Young woman's violent and bloody assault on police officer
A YOUNG woman will undergo 100-hours of unpaid community service after she struck a Roma police officer in the face causing his nose to bleed and glasses to break.
Jemma Rose Walters fronted the Roma Magistrates Court on October 28 where she pleaded guilty to one count of committing public nuisance, obstructing a police officer and serious assault of a police officer.
The court heard, Walters was at the Roma Hospital about 10pm on July 31 with her brother after he fell off a step.
A short time later, the mother arrived and Walters told hospital staff there was tension between her and her mother.
Police prosecutor sergeant Heather Whiting said while the brother was getting an x-ray, the defendant and mother had a verbal argument.
"She (Walters) was told to leave the hospital by police and she began to yell at hospital staff and through the entire emergency department," sergeant Whiting said.
"She was banging on the door with great force, moved outside and continued to yell and swear.
"As police attempted to move her away, the defendant struck sergeant Jacobs to the face with her right hand, causing his glasses to cut his nose leaving him with a laceration that began bleeding.
"The glasses were also broken at the time.
"The defendant informed that she would be placed under arrest, and while attempting to apprehend her, she struck violently against police.
"She was transitioned to the ground, police told her repeatedly to move arms behind her back, she restrained by police and handcuffed."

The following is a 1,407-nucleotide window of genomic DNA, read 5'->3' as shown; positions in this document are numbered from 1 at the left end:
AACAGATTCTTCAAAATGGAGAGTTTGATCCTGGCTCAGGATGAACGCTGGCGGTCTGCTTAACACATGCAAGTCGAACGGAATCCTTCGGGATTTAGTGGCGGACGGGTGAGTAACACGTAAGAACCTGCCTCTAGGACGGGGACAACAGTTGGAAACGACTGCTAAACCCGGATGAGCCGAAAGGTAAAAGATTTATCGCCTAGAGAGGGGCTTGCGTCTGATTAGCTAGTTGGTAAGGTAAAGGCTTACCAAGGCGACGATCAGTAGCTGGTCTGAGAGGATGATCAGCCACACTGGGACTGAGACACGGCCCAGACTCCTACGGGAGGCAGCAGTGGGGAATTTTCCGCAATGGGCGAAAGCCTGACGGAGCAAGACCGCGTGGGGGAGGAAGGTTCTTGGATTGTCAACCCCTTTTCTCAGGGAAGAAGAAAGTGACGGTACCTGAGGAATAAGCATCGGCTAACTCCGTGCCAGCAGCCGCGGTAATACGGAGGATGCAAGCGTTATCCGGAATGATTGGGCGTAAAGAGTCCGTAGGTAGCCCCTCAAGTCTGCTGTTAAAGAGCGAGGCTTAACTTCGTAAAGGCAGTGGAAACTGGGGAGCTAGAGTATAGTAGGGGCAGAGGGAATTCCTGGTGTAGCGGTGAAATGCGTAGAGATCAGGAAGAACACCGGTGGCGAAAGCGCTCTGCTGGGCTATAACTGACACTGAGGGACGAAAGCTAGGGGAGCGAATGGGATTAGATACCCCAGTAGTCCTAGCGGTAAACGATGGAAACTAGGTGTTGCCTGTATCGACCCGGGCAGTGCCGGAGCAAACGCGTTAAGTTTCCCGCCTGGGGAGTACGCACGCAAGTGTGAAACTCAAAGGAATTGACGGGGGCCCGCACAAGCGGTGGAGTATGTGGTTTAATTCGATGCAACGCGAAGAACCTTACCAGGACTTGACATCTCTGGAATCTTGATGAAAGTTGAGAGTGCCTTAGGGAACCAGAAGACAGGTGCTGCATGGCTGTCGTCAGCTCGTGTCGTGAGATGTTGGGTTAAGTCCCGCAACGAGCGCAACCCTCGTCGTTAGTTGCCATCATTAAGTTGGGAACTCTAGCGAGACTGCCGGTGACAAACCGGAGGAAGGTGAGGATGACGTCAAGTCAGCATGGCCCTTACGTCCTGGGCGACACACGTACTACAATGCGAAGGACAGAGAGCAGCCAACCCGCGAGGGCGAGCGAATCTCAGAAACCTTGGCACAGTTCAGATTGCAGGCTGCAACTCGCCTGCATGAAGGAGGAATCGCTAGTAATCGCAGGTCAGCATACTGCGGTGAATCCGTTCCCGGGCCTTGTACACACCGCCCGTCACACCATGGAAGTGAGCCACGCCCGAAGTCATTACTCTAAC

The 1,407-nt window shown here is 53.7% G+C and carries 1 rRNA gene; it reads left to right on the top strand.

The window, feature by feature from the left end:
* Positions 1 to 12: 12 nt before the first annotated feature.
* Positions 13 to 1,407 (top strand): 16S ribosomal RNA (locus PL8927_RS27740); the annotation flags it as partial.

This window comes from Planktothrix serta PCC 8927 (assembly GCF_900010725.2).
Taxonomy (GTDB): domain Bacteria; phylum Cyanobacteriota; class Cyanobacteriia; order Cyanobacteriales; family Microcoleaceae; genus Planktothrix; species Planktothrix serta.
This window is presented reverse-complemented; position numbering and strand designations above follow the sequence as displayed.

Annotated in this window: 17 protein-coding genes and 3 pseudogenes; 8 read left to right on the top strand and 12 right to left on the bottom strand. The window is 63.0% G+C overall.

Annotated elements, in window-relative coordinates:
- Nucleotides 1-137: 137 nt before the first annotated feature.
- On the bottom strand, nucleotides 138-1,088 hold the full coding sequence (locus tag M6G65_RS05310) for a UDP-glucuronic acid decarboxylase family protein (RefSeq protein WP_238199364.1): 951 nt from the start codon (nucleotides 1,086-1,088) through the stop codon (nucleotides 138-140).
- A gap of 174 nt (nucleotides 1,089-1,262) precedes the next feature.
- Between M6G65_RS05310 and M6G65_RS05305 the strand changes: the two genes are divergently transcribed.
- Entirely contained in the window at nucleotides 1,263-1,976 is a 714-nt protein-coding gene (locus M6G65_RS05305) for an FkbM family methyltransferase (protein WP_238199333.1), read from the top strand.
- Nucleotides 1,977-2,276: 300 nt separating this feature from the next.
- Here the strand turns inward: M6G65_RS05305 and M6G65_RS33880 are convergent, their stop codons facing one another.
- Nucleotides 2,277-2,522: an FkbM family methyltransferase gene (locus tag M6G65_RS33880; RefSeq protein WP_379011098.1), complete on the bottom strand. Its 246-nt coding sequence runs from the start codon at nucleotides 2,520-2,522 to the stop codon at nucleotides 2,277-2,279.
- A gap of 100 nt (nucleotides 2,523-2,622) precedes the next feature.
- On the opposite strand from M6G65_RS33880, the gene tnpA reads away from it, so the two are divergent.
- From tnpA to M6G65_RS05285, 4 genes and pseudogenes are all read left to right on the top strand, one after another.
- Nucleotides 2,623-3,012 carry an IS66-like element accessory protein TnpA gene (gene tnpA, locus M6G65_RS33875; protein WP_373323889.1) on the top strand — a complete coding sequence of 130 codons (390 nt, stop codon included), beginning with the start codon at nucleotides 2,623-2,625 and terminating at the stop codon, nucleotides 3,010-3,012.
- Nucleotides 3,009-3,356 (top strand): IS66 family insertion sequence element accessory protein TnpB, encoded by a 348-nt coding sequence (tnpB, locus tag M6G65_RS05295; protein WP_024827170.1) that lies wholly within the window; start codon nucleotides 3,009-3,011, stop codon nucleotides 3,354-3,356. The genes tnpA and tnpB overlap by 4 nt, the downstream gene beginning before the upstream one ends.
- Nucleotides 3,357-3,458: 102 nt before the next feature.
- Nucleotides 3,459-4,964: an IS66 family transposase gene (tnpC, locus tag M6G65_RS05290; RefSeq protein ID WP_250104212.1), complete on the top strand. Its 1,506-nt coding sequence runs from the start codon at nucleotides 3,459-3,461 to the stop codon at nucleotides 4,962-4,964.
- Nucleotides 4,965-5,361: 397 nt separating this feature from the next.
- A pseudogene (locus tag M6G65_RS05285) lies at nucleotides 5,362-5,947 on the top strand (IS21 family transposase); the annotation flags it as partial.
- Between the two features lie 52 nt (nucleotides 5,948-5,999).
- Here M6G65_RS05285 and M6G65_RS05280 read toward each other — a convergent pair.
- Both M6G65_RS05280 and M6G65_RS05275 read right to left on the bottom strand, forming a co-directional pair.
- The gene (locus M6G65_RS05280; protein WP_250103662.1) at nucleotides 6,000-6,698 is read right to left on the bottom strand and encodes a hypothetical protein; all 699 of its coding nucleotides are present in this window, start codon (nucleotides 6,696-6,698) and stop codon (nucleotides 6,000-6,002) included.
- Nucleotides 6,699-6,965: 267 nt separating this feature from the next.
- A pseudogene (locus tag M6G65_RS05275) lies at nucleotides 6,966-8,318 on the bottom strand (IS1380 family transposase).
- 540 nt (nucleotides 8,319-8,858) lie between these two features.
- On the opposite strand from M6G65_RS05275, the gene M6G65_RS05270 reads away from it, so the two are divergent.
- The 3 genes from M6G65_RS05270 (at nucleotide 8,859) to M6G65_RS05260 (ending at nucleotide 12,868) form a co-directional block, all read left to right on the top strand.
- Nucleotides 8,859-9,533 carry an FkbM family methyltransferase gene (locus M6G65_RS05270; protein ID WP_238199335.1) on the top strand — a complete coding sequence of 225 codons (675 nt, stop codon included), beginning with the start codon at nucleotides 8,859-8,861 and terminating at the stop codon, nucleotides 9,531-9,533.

The 20-year-old's solicitor, L Carter said there was some background behind why her client acted the way she did.
"With respect to the charges, my client acknowledges it was completely unacceptable and out of character," Ms Carter said.
"On the night, she was at her mum's house and consumed about six strong ciders in about four-five hours.
"Following an argument with her stepfather, her brother disclosed some mental health issues.
"The brother stood up from where he was sitting and fallen off the top step and hit concrete and my client called the ambulance.
"While at the hospital she wanted to comfort her brother and had raised her voice at her mother."
The court heard, Walters has a number of previous matters on her criminal history but they're not similar offences.
As the defendant was crying, Ms Carter told the court her client is genuinely remorseful and embarrassed by her actions and has been voluntarily attending mental health programs.
Magistrate Peter Saggers said he understood the defendant was upset with the situation.
"You're being charged with offending against police that came to the hospital, trying to assist a situation which had gotten out of hand," he said.
"I know you were upset with things that had happened.
"I think police would have preferred to have been somewhere else."
Walters will undergo 100 hours of unpaid community service and the conviction was not recorded.